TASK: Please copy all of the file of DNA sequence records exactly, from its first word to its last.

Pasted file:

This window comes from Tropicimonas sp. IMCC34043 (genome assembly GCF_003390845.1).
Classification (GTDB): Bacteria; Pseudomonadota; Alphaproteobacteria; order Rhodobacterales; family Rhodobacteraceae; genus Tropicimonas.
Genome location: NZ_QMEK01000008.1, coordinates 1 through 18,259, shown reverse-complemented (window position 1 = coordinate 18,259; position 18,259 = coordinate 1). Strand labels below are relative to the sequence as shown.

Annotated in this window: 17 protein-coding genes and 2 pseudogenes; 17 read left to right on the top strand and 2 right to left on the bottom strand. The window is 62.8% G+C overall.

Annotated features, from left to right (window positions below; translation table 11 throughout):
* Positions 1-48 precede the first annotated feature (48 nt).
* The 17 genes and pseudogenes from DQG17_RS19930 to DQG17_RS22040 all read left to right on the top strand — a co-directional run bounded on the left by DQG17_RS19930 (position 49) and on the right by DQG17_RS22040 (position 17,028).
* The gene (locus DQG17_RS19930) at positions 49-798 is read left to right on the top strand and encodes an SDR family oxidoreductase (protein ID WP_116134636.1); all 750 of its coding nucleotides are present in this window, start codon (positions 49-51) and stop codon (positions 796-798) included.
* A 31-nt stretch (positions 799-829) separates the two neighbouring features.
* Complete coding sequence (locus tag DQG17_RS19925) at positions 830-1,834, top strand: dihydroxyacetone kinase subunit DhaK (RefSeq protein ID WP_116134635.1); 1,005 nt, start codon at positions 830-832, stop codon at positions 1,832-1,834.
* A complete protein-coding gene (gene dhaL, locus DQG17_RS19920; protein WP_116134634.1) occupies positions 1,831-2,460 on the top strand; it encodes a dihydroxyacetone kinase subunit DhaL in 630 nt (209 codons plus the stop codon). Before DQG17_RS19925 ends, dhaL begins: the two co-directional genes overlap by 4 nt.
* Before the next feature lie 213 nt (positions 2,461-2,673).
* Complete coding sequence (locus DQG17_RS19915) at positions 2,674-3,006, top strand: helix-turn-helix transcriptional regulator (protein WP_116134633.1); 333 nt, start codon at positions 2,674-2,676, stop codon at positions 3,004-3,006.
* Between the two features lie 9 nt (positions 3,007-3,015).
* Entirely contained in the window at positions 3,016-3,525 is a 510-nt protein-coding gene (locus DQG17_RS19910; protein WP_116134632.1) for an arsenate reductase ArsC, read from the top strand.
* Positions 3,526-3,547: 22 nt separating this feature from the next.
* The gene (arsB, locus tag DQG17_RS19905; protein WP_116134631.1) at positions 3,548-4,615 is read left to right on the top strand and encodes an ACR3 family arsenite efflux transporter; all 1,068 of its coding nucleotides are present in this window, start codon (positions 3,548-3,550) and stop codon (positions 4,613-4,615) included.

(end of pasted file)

This window comes from Tropicimonas sp. IMCC34043 (genome assembly GCF_003390845.1).
Classification (GTDB): Bacteria; Pseudomonadota; Alphaproteobacteria; order Rhodobacterales; family Rhodobacteraceae; genus Tropicimonas.
Genome location: NZ_QMEK01000008.1, coordinates 1 through 18,259, shown reverse-complemented (window position 1 = coordinate 18,259; position 18,259 = coordinate 1). Strand labels below are relative to the sequence as shown.

Annotated in this window: 17 protein-coding genes and 2 pseudogenes; 17 read left to right on the top strand and 2 right to left on the bottom strand. The window is 62.8% G+C overall.

Annotated features, from left to right (window positions below; translation table 11 throughout):
* Positions 1-48 precede the first annotated feature (48 nt).
* The 17 genes and pseudogenes from DQG17_RS19930 to DQG17_RS22040 all read left to right on the top strand — a co-directional run bounded on the left by DQG17_RS19930 (position 49) and on the right by DQG17_RS22040 (position 17,028).
* The gene (locus DQG17_RS19930) at positions 49-798 is read left to right on the top strand and encodes an SDR family oxidoreductase (protein ID WP_116134636.1); all 750 of its coding nucleotides are present in this window, start codon (positions 49-51) and stop codon (positions 796-798) included.
* A 31-nt stretch (positions 799-829) separates the two neighbouring features.
* Complete coding sequence (locus tag DQG17_RS19925) at positions 830-1,834, top strand: dihydroxyacetone kinase subunit DhaK (RefSeq protein ID WP_116134635.1); 1,005 nt, start codon at positions 830-832, stop codon at positions 1,832-1,834.
* A complete protein-coding gene (gene dhaL, locus DQG17_RS19920; protein WP_116134634.1) occupies positions 1,831-2,460 on the top strand; it encodes a dihydroxyacetone kinase subunit DhaL in 630 nt (209 codons plus the stop codon). Before DQG17_RS19925 ends, dhaL begins: the two co-directional genes overlap by 4 nt.
* Before the next feature lie 213 nt (positions 2,461-2,673).
* Complete coding sequence (locus DQG17_RS19915) at positions 2,674-3,006, top strand: helix-turn-helix transcriptional regulator (protein WP_116134633.1); 333 nt, start codon at positions 2,674-2,676, stop codon at positions 3,004-3,006.
* Between the two features lie 9 nt (positions 3,007-3,015).
* Entirely contained in the window at positions 3,016-3,525 is a 510-nt protein-coding gene (locus DQG17_RS19910; protein WP_116134632.1) for an arsenate reductase ArsC, read from the top strand.
* Positions 3,526-3,547: 22 nt separating this feature from the next.
* The gene (arsB, locus tag DQG17_RS19905; protein WP_116134631.1) at positions 3,548-4,615 is read left to right on the top strand and encodes an ACR3 family arsenite efflux transporter; all 1,068 of its coding nucleotides are present in this window, start codon (positions 3,548-3,550) and stop codon (positions 4,613-4,615) included.